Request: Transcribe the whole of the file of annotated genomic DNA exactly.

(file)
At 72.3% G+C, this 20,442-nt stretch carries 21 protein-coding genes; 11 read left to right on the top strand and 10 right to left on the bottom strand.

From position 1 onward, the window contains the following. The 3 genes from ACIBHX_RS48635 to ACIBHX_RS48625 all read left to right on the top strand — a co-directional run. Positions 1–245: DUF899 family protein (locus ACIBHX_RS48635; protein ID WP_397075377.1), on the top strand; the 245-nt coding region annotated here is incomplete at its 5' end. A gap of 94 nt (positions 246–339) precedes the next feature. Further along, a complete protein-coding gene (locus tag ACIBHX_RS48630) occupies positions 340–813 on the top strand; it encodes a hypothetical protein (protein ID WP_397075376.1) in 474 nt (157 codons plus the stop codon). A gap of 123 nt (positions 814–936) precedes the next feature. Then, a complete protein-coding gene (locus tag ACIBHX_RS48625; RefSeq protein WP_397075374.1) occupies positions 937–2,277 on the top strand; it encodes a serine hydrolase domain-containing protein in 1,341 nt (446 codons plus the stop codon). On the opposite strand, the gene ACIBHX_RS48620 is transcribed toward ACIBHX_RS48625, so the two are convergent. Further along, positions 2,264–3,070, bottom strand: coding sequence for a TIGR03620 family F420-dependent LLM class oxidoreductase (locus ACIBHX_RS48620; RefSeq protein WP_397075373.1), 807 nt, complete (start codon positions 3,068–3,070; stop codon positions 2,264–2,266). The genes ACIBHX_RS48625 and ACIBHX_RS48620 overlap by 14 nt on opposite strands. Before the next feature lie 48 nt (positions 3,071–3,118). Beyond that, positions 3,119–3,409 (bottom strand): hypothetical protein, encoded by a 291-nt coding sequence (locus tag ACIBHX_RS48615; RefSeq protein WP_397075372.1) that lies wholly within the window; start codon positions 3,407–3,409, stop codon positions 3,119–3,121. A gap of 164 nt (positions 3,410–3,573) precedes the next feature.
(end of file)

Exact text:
At 72.3% G+C, this 20,442-nt stretch carries 21 protein-coding genes; 11 read left to right on the top strand and 10 right to left on the bottom strand.

From position 1 onward, the window contains the following. The 3 genes from ACIBHX_RS48635 to ACIBHX_RS48625 all read left to right on the top strand — a co-directional run. Positions 1–245: DUF899 family protein (locus ACIBHX_RS48635; protein ID WP_397075377.1), on the top strand; the 245-nt coding region annotated here is incomplete at its 5' end. A gap of 94 nt (positions 246–339) precedes the next feature. Further along, a complete protein-coding gene (locus tag ACIBHX_RS48630) occupies positions 340–813 on the top strand; it encodes a hypothetical protein (protein ID WP_397075376.1) in 474 nt (157 codons plus the stop codon). A gap of 123 nt (positions 814–936) precedes the next feature. Then, a complete protein-coding gene (locus tag ACIBHX_RS48625; RefSeq protein WP_397075374.1) occupies positions 937–2,277 on the top strand; it encodes a serine hydrolase domain-containing protein in 1,341 nt (446 codons plus the stop codon). On the opposite strand, the gene ACIBHX_RS48620 is transcribed toward ACIBHX_RS48625, so the two are convergent. Further along, positions 2,264–3,070, bottom strand: coding sequence for a TIGR03620 family F420-dependent LLM class oxidoreductase (locus ACIBHX_RS48620; RefSeq protein WP_397075373.1), 807 nt, complete (start codon positions 3,068–3,070; stop codon positions 2,264–2,266). The genes ACIBHX_RS48625 and ACIBHX_RS48620 overlap by 14 nt on opposite strands. Before the next feature lie 48 nt (positions 3,071–3,118). Beyond that, positions 3,119–3,409 (bottom strand): hypothetical protein, encoded by a 291-nt coding sequence (locus tag ACIBHX_RS48615; RefSeq protein WP_397075372.1) that lies wholly within the window; start codon positions 3,407–3,409, stop codon positions 3,119–3,121. A gap of 164 nt (positions 3,410–3,573) precedes the next feature.